I love urban fantasy. Love, love, love. It’s all about adding magic to the world that already exists. In urban fantasy, places have power, music has power, and there is something new and exciting peeking around the corner. Unlike paranormals, which focus on the “monsters” of the fantasy world, urban fantasy often focuses on the unearthly beauty of the fae, and/or on the natural powers of the world around us. There’s something of childish wonder about it. Unfortunately, Kept Tears didn’t live up to my expectations of urban fantasy. We got the fae, but that was about it.
Aaron Santori is a Wounded Warrior. While serving overseas as a medic, he was badly injured, resulting in, after a lot of physical therapy and several surgeries, a bum leg and prosthetic arm. Now he’s back in school, studying the science and biology behind his advanced prosthetic (it uses electrodes surgically implanted into his upper arm to interact with the remains of his nervous system, connecting to the hand and arm – pretty nifty stuff.) He is, however, not only dealing with the physical difficulties he now faces, but the mental ones as well – he’s part of a Wounded Warriors group, and talking extensively with a therapist with his various PTSD-driven issues, like hypervigilance and night terrors. Joining a friend for a steampunk party, though, was definitely a good idea, as it has him talking to the lovely Rhys Edwards who has recently moved to town.
But the lovely Rhys has a secret, one he can’t share with Aaron, not now and maybe not ever. If Rhys was to tell Aaron about his world, the world of the fae, he could be pulled into a millennia old feud between rival courts, used as leverage against Rhys, who is a prince of the Seelie. But Rhy’s ex Morcant, traitor to the Seelie, is now hunting Aaron, hoping to drive a wedge between the two.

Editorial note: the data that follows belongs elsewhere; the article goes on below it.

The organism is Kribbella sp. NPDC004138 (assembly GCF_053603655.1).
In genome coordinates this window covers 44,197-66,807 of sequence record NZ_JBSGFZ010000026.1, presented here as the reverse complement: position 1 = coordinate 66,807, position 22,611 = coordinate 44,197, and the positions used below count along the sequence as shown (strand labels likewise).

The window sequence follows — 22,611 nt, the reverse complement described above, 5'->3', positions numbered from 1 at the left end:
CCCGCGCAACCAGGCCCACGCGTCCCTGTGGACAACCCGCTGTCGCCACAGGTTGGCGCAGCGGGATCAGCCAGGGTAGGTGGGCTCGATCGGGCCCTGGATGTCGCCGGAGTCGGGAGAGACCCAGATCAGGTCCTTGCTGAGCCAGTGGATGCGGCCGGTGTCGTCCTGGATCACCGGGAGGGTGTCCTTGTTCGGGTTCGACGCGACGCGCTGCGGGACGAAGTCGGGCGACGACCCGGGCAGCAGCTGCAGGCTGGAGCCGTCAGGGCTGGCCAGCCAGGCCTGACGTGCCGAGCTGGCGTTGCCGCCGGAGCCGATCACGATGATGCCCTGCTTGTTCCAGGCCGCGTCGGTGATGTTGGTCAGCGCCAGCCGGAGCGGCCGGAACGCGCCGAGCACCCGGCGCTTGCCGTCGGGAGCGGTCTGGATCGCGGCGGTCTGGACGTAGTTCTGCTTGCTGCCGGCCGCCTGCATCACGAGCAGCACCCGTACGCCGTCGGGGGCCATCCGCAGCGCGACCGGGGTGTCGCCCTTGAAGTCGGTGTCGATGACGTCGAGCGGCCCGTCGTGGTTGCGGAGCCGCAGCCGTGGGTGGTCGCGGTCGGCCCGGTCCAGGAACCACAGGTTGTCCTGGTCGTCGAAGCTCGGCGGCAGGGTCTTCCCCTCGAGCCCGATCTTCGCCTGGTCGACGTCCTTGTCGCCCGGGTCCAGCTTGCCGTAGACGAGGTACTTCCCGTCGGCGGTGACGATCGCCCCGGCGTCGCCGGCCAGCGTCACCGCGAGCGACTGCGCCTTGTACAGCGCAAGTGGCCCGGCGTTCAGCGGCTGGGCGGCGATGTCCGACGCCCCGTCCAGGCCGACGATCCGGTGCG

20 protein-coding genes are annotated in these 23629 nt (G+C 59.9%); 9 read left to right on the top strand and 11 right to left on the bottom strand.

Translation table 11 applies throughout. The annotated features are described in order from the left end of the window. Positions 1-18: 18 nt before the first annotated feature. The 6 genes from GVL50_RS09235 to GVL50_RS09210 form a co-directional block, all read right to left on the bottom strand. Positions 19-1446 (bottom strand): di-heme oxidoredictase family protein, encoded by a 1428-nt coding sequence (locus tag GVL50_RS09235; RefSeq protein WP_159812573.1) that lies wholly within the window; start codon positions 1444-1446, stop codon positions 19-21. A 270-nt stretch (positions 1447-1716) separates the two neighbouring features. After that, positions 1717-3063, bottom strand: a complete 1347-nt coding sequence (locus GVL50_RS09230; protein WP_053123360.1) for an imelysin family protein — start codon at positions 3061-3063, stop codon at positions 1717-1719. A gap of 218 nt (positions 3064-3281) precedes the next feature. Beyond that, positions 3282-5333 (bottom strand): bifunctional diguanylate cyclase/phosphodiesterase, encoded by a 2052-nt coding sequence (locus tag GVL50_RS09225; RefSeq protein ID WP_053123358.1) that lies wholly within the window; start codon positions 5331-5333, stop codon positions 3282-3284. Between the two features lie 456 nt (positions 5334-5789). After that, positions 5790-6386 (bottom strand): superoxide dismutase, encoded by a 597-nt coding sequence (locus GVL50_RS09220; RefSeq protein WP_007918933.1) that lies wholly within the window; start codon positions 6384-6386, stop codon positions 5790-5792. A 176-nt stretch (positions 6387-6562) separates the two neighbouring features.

The characterization in this story is spot on. The author really worked hard to make sure that Aaron and Rhys felt real, that Aaron’s problems were real. Unfortunately, this talent didn’t translate over into worldbuilding. I was a little frustrated by the name-dropping of bands in the very first chapter – Aaron goes to a steampunk bar/party and the author is very specific about the bands being played by the DJ. There’s something about specifying names like this that dates the work, and it’s always been a bit of a pet peeve of mine. More importantly, though, when we learn more about the world of the fae, we don’t actually learn anything about it.
Honestly, the story would be better served without the attempt at making it urban fantasy – the presence of the fae does nothing to enhance the story, other than the addition of a villain. The demons Aaron is fighting with his PTSD and the stress of his first relationship post-injury would be enough of a conflict without a fae ex.
I really wanted to like this novel, I really did. Unfortunately, it just didn’t really do it for me – I need the worldbuilding in an urban fantasy. It’s simply essential. However, as I said, the characterization was wonderful, Aaron specifically. I enjoyed the relationship that was building between Aaron and Rhys. If you are more of a character-driven reader, this might suit you a bit better.